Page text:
Thu, 24 Jul 2003

Reshuffle of judges in Jakarta courts questioned

Muninggar Sri Saraswati, The Jakarta Post, Jakarta

The Ministry of Justice and Human Rights has issued a ruling introducing a major reshuffle involving dozens of judges at the five district courts in Jakarta, some of whom are known for strong stand against corruption.

Suyatno, the ministry's director general for state judiciary administration confirmed the reshuffle on Wednesday.

However, he refused to reveal the number of judges to be transferred to several cities across the country.

"Yes, we have issued the ruling. It's a merely a tour of duty," he told The Jakarta Post over the phone.

The reshuffled was ordered by the ministry after consultation with the Supreme Court.

As many as 10 of the judges are currently serving with the Central Jakarta District Court. They are M. Saleh, the court's head, who was just moved to Jakarta last year, I Ketut Gede, Andi Samsan Nganro, Amiruddin Zakaria, Cornel Sianturi, Erwin M. Malau, Pramodhana K. Kusumah Atmadja, Nur Aslam, Asep Irwan Iriawan, and Sirande Palayukan.

The last four are known for their integrity. They are known for issuing harsh sentence against corruptors and refusing to accept bribes.

Several other judges are from the South Jakarta District Court, the East Jakarta District Court, the West Jakarta District Court and the North Jakarta District Court.

The judges are to be moved to the capitals of several provinces and regencies.

They will be replaced by judges from various district courts outside Jakarta. Legal observers had earlier asserted that most judges in Jakarta are involved in corruption and extortion in the courts as they deal with many high-profile cases worth billion of rupiah.

Many defendants, critics say, pay a sum of money to the judges in a bid to get a reduced sentence or to be exonerated.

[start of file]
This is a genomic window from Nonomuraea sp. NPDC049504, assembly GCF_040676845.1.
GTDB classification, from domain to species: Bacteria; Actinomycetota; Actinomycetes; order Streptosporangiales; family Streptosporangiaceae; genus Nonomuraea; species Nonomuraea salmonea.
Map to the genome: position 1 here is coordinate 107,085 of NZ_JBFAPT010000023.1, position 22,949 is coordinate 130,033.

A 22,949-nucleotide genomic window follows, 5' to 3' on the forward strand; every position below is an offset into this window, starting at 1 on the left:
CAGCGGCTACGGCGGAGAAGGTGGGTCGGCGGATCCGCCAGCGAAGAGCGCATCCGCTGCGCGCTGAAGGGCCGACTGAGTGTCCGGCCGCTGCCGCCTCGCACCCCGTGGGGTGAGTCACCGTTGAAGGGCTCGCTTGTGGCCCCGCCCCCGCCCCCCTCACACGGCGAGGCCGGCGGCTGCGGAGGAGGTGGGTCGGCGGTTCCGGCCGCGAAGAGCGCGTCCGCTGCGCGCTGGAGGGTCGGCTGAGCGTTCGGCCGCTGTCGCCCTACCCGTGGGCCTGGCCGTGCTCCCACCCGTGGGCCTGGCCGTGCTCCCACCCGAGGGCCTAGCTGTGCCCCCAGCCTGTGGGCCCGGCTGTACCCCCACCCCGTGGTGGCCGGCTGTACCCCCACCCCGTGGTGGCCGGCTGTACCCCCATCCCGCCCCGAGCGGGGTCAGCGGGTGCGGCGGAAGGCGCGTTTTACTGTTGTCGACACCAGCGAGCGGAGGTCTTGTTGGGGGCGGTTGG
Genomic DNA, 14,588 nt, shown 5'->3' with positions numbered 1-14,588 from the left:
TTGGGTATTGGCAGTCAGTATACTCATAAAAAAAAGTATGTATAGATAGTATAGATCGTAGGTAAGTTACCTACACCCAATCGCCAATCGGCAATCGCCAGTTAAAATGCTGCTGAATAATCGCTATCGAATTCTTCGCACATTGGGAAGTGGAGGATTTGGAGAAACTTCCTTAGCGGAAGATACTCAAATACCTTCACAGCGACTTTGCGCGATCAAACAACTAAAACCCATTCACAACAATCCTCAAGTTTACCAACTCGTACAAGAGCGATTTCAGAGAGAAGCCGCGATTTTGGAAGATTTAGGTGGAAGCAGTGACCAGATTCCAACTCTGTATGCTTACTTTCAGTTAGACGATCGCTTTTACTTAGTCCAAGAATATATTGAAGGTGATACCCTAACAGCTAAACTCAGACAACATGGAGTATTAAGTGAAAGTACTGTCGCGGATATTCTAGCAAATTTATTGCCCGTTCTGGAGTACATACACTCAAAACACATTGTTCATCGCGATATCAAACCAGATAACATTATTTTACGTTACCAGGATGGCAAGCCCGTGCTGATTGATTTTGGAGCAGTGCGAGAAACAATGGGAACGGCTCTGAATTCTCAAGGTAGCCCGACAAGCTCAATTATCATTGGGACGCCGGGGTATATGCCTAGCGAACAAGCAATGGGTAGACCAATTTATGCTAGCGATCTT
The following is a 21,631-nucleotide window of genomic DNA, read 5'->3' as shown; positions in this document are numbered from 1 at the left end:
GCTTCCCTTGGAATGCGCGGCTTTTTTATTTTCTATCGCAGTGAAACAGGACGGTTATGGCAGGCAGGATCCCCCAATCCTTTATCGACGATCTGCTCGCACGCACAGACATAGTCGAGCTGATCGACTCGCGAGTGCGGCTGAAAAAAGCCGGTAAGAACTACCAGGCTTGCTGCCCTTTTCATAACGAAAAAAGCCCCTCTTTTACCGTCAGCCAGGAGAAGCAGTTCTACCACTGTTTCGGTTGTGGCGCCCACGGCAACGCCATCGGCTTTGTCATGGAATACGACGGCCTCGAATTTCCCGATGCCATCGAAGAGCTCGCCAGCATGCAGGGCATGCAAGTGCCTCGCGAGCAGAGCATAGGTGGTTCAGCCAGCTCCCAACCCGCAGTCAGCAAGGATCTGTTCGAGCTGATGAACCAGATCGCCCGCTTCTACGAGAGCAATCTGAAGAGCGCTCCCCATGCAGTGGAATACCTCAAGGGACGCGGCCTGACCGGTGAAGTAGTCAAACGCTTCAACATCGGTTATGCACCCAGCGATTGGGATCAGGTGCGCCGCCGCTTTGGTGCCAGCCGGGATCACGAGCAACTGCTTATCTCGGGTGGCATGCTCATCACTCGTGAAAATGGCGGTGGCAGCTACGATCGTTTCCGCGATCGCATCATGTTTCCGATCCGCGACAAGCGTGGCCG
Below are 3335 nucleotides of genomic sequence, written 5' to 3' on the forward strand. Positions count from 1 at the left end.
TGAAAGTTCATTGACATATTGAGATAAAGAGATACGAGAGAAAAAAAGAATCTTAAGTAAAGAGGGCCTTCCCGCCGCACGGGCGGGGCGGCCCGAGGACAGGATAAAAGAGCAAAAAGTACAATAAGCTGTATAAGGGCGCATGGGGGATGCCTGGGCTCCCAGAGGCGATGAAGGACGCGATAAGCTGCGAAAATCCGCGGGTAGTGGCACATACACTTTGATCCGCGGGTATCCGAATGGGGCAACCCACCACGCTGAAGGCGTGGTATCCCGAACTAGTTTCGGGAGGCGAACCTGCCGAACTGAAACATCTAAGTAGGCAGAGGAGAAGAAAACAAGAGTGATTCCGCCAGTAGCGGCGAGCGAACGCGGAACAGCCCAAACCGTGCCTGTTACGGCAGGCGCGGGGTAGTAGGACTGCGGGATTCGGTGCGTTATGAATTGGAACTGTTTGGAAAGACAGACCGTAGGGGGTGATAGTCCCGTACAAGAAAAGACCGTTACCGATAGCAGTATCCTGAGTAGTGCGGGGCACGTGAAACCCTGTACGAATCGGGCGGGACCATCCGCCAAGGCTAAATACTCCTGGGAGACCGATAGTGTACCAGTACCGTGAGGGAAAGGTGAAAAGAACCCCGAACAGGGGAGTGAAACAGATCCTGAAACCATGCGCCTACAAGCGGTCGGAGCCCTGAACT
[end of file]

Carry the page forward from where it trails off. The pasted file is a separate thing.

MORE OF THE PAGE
The Central Jakarta District Court made headlines early this year after a team of three judges exonerated tycoon Samadikun Hartono of all charges. Samadikun, who was later sentenced to a four-year prison term by the Supreme Court, fled justice when the Attorney General's Office attempted to execute the sentence.

A judge, who refused to be named, said the reshuffle of several reputed judges in Jakarta was regrettable.

"I know some of the judges are not good. Why doesn't the ministry move them as well? Why not move the judges with a questionable reputation?" the judge told the Post.

Several judges in Jakarta, who had violated the judicial code of ethics by accepting money from defendants, are not in the list of judges to be transferred.

The judge feared that the move would hamper the fight against corruption and court mafia.

"A judge of high repute could not do much toward the country's efforts to eliminate corruption if he is posted in a remote area, which rarely get cases, let alone corruption cases," the judge said.

Indonesia has often been cited as one of the most corrupt country in the world. Unfortunately, most of the corruptors escape justice due to the court mafia.